$dt = date('Y-n-d H:i');
  while ($row = sqlite_fetch_array($resource_set, SQLITE_ASSOC))
  {
    # Value for ASIN
    $asin=$row['asin'];
    # Build URL to query based on ASIN and ACCESS_KEY
    $url='http://webservices.amazon.com/onca/xml?Service=AWSECommerceService';
    $url.="&AWSAccessKeyId=$ACCESS_KEY";
    $url.="&Operation=ItemLookup&IdType=ASIN&ItemId=$asin";
    $url.='&ResponseGroup=Medium,OfferFull';
    # Place the results into an XML string
    $xml= file_get_contents($url);
    # Use Simple XML to put results into Simple XML object (requires PHP5)
    $simple_xml=simplexml_load_string($xml);
    # Retrieve Sales Rank
    $sales_rank=$simple_xml->Items->Item->SalesRank;
    # Place Sales rank in Database
    # Build SQL statement to insert values into database
    $sql2 = "INSERT INTO aws (sales_rank,active_date,asin) VALUES ('$sales_rank', '$dt', '$asin')";
    # Ensure Results are received
    $insert_results = sqlite_query($dblink, $sql2);
    {
 # Check results
    if($insert_results)
       echo "Database $DB updated.n";
    }
  }
    else
    {
       echo "Database $DB update failed.n";
       exit(07);
    }
?>

After retrieving results from AWS, the script inserts the sales rank parameter along with a date and which ASIN the information correlates to into the aws table. This table will provide the data points for displaying graphs and other presentation material about an Amazon item.

The script parses the XML shown after using a URL similar to the one seen in the first PHP listing. The XML is then loaded into a string using PHP’s file_get_contents function. From there the XML is loaded into a SimpleXML data structure that is a very thorough set of associative arrays that can reference any value contained inside XML tags. To see the whole listing you can use the var_dump or print_r functionality of PHP.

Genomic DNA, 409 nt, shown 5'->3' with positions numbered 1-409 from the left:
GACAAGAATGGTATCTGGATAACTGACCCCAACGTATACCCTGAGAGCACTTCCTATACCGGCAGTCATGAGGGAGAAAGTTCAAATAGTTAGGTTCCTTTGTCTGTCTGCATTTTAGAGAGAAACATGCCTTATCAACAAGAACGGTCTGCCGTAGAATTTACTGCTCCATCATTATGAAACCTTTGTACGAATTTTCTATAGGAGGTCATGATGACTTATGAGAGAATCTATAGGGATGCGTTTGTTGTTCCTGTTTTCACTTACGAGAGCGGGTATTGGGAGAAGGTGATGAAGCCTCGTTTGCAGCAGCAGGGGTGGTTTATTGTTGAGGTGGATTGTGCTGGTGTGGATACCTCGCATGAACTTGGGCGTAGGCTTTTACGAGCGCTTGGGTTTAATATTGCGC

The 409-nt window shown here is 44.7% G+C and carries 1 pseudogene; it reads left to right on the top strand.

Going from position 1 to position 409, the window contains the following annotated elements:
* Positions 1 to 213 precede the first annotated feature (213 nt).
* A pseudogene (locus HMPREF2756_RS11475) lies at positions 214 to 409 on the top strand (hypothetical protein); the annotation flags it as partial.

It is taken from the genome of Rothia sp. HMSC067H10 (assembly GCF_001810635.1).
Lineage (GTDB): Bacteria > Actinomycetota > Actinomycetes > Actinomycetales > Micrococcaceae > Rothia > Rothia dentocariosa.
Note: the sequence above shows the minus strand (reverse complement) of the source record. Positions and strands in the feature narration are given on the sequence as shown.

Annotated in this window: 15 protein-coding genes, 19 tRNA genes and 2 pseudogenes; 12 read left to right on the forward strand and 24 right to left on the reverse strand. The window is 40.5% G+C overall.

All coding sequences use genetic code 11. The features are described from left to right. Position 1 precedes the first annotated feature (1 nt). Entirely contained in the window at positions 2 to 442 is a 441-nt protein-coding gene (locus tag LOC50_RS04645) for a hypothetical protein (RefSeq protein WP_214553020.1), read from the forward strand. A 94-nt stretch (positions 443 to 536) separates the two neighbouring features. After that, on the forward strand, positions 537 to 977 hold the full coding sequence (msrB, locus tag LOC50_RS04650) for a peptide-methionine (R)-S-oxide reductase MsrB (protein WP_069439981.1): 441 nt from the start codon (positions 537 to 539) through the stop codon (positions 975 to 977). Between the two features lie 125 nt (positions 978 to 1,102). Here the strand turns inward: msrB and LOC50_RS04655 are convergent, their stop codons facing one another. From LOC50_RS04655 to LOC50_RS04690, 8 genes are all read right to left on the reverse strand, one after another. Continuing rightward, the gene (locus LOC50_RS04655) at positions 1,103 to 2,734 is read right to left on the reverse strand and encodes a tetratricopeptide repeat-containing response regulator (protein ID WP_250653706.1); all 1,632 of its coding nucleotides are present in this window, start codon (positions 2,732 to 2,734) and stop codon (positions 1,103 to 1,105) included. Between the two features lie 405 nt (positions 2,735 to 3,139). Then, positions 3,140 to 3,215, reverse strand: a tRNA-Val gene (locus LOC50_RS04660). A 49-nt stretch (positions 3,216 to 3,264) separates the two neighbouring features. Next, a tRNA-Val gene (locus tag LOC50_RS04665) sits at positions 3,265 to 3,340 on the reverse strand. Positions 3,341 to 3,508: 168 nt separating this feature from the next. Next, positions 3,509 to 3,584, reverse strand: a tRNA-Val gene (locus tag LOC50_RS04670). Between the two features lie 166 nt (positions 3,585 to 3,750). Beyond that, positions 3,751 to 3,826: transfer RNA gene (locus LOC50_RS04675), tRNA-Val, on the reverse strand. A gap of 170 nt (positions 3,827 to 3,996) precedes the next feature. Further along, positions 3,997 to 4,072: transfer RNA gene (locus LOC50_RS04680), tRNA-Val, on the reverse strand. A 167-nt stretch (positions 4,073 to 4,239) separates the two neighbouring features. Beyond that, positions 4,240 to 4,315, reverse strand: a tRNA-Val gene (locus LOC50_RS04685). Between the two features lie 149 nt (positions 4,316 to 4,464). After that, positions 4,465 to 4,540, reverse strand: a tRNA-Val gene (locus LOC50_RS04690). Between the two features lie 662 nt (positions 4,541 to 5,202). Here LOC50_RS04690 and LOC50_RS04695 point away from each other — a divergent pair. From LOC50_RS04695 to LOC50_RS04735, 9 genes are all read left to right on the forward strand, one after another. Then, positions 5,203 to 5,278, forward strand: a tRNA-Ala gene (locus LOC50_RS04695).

After finding the pertinent information to store — Sales Rank in this case — we use an insert statement to create a record inside the local database. If we get an error in almost any stage of execution, we exit and return a non-zero error code.

The final step is in presentation. As stated earlier, using XSLT to parse the XML is certainly an option, but for this exercise, I will just use native PHP functionality in conjunction with SimpleXML.

I wanted to graph the sales rank over time to show the status of my book sales. To do this, I used the Image::Graph PHP Extension and Application Repository (PEAR) module.

To install Image::Graph, follow normal PEAR installation procedures. The installation was fairly easy on Fedora and Ubuntu Linux systems. The next script is the display.php page, which accesses the database and displays the sales rank in graph form. The system could be modified easily to track price or albums from your favorite artist, or other items.

<?php
  #$Id$
  include 'Image/Graph.php';